The Office of Management and Budget (OMB) Circular A-110 has been revised to provide access to research data through the Freedom of Information Act (FOIA) under some circumstances. Data that are: (1) first produced in a project that is supported in whole or in part with Federal funds; and (2) cited publicly and officially by a Federal agency in support of an action that has the force and effect of law (i.e., a regulation) may be accessed through FOIA. It is important for applicants to understand the basic scope of this amendment. NIH has provided guidance at https://grants.nih.gov/grants/policy/a110/a110_guidance_dec1999.htm. Applicants may wish to place data collected under this funding opportunity in a public archive, which can provide protections for the data and manage the distribution for an indefinite period of time. If so, the application should include a description of the archiving plan in the study design and include information about this in the budget justification section of the application. In addition, applicants should think about how to structure informed consent statements and other human subjects procedures given the potential for wider use of data collected under this award.
Inclusion of Women And Minorities in Clinical Research:
It is the policy of the NIH that women and members of minority groups and their sub-populations must be included in all NIH-supported clinical research projects unless a clear and compelling justification is provided indicating that inclusion is inappropriate with respect to the health of the subjects or the purpose of the research. This policy results from the NIH Revitalization Act of 1993 (Section 492B of Public Law 103-43). All investigators proposing clinical research should read the "NIH Guidelines for Inclusion of Women and Minorities as Subjects in Clinical Research” (https://grants.nih.gov/grants/guide/notice-files/NOT-OD-02-001.html); a complete copy of the updated Guidelines is available at https://grants.nih.gov/grants/funding/women_min/guidelines_amended_10_2001.htm. The amended policy incorporates: the use of an NIH definition of clinical research; updated racial and ethnic categories in compliance with the new OMB standards; clarification of language governing NIH-defined Phase III clinical trials consistent with the SF424 (R&R) application; and updated roles and responsibilities of NIH staff and the extramural community. The policy continues to require for all NIH-defined Phase III clinical trials that: a) all applications or proposals and/or protocols must provide a description of plans to conduct analyses, as appropriate, to address differences by sex/gender and/or racial/ethnic groups, including subgroups if applicable; and b) investigators must report annual accrual and progress in conducting analyses, as appropriate, by sex/gender and/or racial/ethnic group differences.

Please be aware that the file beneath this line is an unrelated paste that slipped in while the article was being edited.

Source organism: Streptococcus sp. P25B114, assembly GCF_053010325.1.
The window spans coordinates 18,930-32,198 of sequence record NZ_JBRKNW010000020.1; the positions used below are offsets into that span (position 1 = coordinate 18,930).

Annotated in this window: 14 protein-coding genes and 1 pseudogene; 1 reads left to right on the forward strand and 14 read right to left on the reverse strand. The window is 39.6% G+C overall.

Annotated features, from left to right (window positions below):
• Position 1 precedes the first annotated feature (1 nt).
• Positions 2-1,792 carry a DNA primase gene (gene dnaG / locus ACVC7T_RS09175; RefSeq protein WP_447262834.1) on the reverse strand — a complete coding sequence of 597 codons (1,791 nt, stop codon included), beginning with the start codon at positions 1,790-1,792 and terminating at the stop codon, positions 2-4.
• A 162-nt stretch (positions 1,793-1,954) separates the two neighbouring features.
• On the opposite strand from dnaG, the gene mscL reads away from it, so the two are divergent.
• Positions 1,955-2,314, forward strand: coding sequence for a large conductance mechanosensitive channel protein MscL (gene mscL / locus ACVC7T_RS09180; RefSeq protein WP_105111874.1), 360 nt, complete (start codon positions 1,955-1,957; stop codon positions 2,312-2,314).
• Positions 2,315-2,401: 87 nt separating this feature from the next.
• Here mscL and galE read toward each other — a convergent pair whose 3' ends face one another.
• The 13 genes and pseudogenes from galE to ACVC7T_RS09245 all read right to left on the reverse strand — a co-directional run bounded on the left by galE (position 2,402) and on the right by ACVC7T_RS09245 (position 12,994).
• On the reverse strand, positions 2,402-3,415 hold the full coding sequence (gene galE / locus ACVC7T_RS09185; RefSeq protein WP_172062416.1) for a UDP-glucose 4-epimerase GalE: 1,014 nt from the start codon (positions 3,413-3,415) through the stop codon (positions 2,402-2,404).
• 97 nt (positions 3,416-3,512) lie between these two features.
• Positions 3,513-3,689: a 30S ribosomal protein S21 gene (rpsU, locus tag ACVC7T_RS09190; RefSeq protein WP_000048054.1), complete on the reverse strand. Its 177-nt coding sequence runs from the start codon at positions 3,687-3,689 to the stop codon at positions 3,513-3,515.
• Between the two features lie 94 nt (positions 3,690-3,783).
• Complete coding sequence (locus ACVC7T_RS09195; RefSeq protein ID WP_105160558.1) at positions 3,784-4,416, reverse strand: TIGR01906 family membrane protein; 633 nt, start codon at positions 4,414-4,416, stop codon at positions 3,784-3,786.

Inclusion of Children as Participants in Clinical Research:
The NIH maintains a policy that children (i.e., individuals under the age of 21) must be included in all clinical research, conducted or supported by the NIH, unless there are scientific and ethical reasons not to include them. All investigators proposing research involving human subjects should read the "NIH Policy and Guidelines" on the inclusion of children as participants in research involving human subjects (https://grants.nih.gov/grants/funding/children/children.htm).
Required Education on the Protection of Human Subject Participants:
NIH policy requires education on the protection of human subject participants for all investigators submitting NIH applications for research involving human subjects and individuals designated as key personnel. The policy is available at https://grants.nih.gov/grants/guide/notice-files/NOT-OD-00-039.html.
Human Embryonic Stem Cells (hESC):
Criteria for Federal funding of research on hESCs can be found at http://stemcells.nih.gov/index.asp and at https://grants.nih.gov/grants/guide/notice-files/NOT-OD-02-005.html. Only research using hESC lines that are registered in the NIH Human Embryonic Stem Cell Registry will be eligible for Federal funding (http://escr.nih.gov/). It is the responsibility of the applicant to provide in the project description and elsewhere in the application as appropriate, the official NIH identifier(s) for the hESC line(s) to be used in the proposed research.
NIH Public Access Policy Requirement:
In accordance with the NIH Public Access Policy, investigators funded by the NIH must submit or have submitted for them to the National Library of Medicine’s PubMed Central (see http://www.pubmedcentral.nih.gov/), an electronic version of their final, peer-reviewed manuscripts upon acceptance for publication, to be made publicly available no later than 12 months after the official date of publication. The NIH Public Access Policy is available at (). For more information, see the Public Access webpage at http://publicaccess.nih.gov/.